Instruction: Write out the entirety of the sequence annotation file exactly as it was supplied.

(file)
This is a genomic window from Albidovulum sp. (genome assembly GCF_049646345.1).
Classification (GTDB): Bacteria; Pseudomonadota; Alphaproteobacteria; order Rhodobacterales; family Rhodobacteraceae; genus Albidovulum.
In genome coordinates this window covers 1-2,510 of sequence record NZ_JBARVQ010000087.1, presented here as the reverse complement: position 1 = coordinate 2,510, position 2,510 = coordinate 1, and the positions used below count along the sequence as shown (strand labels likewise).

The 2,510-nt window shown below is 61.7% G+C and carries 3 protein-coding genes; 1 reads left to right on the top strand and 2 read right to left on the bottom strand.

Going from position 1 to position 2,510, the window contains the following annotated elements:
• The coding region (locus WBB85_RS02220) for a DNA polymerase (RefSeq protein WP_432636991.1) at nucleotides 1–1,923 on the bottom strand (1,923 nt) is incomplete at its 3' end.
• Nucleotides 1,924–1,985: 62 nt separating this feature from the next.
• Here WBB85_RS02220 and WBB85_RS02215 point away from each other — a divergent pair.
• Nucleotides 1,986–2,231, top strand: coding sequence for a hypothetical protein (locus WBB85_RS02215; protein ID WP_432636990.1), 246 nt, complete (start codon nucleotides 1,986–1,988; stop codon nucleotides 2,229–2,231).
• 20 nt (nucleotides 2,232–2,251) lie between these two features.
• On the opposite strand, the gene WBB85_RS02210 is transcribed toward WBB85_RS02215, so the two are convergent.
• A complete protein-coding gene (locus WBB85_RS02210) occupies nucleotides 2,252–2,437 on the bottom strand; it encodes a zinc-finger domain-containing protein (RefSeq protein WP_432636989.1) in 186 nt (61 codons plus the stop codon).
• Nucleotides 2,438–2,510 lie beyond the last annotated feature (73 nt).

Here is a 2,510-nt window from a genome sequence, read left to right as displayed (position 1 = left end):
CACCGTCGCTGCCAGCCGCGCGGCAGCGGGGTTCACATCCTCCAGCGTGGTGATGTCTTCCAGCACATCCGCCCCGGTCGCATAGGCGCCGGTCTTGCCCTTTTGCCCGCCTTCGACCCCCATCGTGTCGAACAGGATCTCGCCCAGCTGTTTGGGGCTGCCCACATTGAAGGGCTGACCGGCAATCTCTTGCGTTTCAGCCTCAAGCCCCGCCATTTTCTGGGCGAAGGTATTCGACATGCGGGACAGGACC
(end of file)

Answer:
This is a genomic window from Albidovulum sp. (genome assembly GCF_049646345.1).
Classification (GTDB): Bacteria; Pseudomonadota; Alphaproteobacteria; order Rhodobacterales; family Rhodobacteraceae; genus Albidovulum.
In genome coordinates this window covers 1-2,510 of sequence record NZ_JBARVQ010000087.1, presented here as the reverse complement: position 1 = coordinate 2,510, position 2,510 = coordinate 1, and the positions used below count along the sequence as shown (strand labels likewise).

The 2,510-nt window shown below is 61.7% G+C and carries 3 protein-coding genes; 1 reads left to right on the top strand and 2 read right to left on the bottom strand.

Going from position 1 to position 2,510, the window contains the following annotated elements:
• The coding region (locus WBB85_RS02220) for a DNA polymerase (RefSeq protein WP_432636991.1) at nucleotides 1–1,923 on the bottom strand (1,923 nt) is incomplete at its 3' end.
• Nucleotides 1,924–1,985: 62 nt separating this feature from the next.
• Here WBB85_RS02220 and WBB85_RS02215 point away from each other — a divergent pair.
• Nucleotides 1,986–2,231, top strand: coding sequence for a hypothetical protein (locus WBB85_RS02215; protein ID WP_432636990.1), 246 nt, complete (start codon nucleotides 1,986–1,988; stop codon nucleotides 2,229–2,231).
• 20 nt (nucleotides 2,232–2,251) lie between these two features.
• On the opposite strand, the gene WBB85_RS02210 is transcribed toward WBB85_RS02215, so the two are convergent.
• A complete protein-coding gene (locus WBB85_RS02210) occupies nucleotides 2,252–2,437 on the bottom strand; it encodes a zinc-finger domain-containing protein (RefSeq protein WP_432636989.1) in 186 nt (61 codons plus the stop codon).
• Nucleotides 2,438–2,510 lie beyond the last annotated feature (73 nt).

Here is a 2,510-nt window from a genome sequence, read left to right as displayed (position 1 = left end):
CACCGTCGCTGCCAGCCGCGCGGCAGCGGGGTTCACATCCTCCAGCGTGGTGATGTCTTCCAGCACATCCGCCCCGGTCGCATAGGCGCCGGTCTTGCCCTTTTGCCCGCCTTCGACCCCCATCGTGTCGAACAGGATCTCGCCCAGCTGTTTGGGGCTGCCCACATTGAAGGGCTGACCGGCAATCTCTTGCGTTTCAGCCTCAAGCCCCGCCATTTTCTGGGCGAAGGTATTCGACATGCGGGACAGGACC